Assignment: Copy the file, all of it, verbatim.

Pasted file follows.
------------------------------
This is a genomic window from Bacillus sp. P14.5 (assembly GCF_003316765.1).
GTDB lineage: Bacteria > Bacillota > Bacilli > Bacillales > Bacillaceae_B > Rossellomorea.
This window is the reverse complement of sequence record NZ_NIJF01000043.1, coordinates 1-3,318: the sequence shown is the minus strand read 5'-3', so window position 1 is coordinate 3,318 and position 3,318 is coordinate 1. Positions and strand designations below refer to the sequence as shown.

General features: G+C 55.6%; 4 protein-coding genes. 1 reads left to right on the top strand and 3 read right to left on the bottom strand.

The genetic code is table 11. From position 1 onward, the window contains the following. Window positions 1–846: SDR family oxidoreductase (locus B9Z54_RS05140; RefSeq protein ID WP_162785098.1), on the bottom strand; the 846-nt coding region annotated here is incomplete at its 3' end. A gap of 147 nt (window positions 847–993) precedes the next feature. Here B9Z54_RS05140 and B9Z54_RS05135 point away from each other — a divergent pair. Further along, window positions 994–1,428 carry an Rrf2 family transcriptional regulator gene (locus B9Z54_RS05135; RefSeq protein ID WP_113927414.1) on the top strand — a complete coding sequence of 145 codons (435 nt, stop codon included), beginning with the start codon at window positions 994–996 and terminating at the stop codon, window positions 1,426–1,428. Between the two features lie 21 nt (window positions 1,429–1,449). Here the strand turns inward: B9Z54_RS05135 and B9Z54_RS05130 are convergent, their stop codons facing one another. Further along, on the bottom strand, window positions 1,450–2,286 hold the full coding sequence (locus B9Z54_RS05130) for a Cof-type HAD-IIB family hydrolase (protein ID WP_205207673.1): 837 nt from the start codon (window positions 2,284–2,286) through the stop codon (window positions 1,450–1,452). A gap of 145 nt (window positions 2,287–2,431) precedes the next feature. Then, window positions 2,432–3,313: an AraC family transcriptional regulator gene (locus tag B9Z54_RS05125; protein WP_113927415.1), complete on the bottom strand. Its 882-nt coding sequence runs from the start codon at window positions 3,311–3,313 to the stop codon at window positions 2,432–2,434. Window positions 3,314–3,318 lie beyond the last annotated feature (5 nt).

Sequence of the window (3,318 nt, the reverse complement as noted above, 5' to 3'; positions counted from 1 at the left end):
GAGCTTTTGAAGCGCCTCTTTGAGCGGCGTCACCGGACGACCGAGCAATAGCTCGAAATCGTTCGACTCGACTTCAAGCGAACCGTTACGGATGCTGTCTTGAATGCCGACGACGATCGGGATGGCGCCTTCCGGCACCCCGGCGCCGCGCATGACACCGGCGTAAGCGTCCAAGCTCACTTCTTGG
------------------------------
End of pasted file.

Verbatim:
This is a genomic window from Bacillus sp. P14.5 (assembly GCF_003316765.1).
GTDB lineage: Bacteria > Bacillota > Bacilli > Bacillales > Bacillaceae_B > Rossellomorea.
This window is the reverse complement of sequence record NZ_NIJF01000043.1, coordinates 1-3,318: the sequence shown is the minus strand read 5'-3', so window position 1 is coordinate 3,318 and position 3,318 is coordinate 1. Positions and strand designations below refer to the sequence as shown.

General features: G+C 55.6%; 4 protein-coding genes. 1 reads left to right on the top strand and 3 read right to left on the bottom strand.

The genetic code is table 11. From position 1 onward, the window contains the following. Window positions 1–846: SDR family oxidoreductase (locus B9Z54_RS05140; RefSeq protein ID WP_162785098.1), on the bottom strand; the 846-nt coding region annotated here is incomplete at its 3' end. A gap of 147 nt (window positions 847–993) precedes the next feature. Here B9Z54_RS05140 and B9Z54_RS05135 point away from each other — a divergent pair. Further along, window positions 994–1,428 carry an Rrf2 family transcriptional regulator gene (locus B9Z54_RS05135; RefSeq protein ID WP_113927414.1) on the top strand — a complete coding sequence of 145 codons (435 nt, stop codon included), beginning with the start codon at window positions 994–996 and terminating at the stop codon, window positions 1,426–1,428. Between the two features lie 21 nt (window positions 1,429–1,449). Here the strand turns inward: B9Z54_RS05135 and B9Z54_RS05130 are convergent, their stop codons facing one another. Further along, on the bottom strand, window positions 1,450–2,286 hold the full coding sequence (locus B9Z54_RS05130) for a Cof-type HAD-IIB family hydrolase (protein ID WP_205207673.1): 837 nt from the start codon (window positions 2,284–2,286) through the stop codon (window positions 1,450–1,452). A gap of 145 nt (window positions 2,287–2,431) precedes the next feature. Then, window positions 2,432–3,313: an AraC family transcriptional regulator gene (locus tag B9Z54_RS05125; protein WP_113927415.1), complete on the bottom strand. Its 882-nt coding sequence runs from the start codon at window positions 3,311–3,313 to the stop codon at window positions 2,432–2,434. Window positions 3,314–3,318 lie beyond the last annotated feature (5 nt).

Sequence of the window (3,318 nt, the reverse complement as noted above, 5' to 3'; positions counted from 1 at the left end):
GAGCTTTTGAAGCGCCTCTTTGAGCGGCGTCACCGGACGACCGAGCAATAGCTCGAAATCGTTCGACTCGACTTCAAGCGAACCGTTACGGATGCTGTCTTGAATGCCGACGACGATCGGGATGGCGCCTTCCGGCACCCCGGCGCCGCGCATGACACCGGCGTAAGCGTCCAAGCTCACTTCTTGG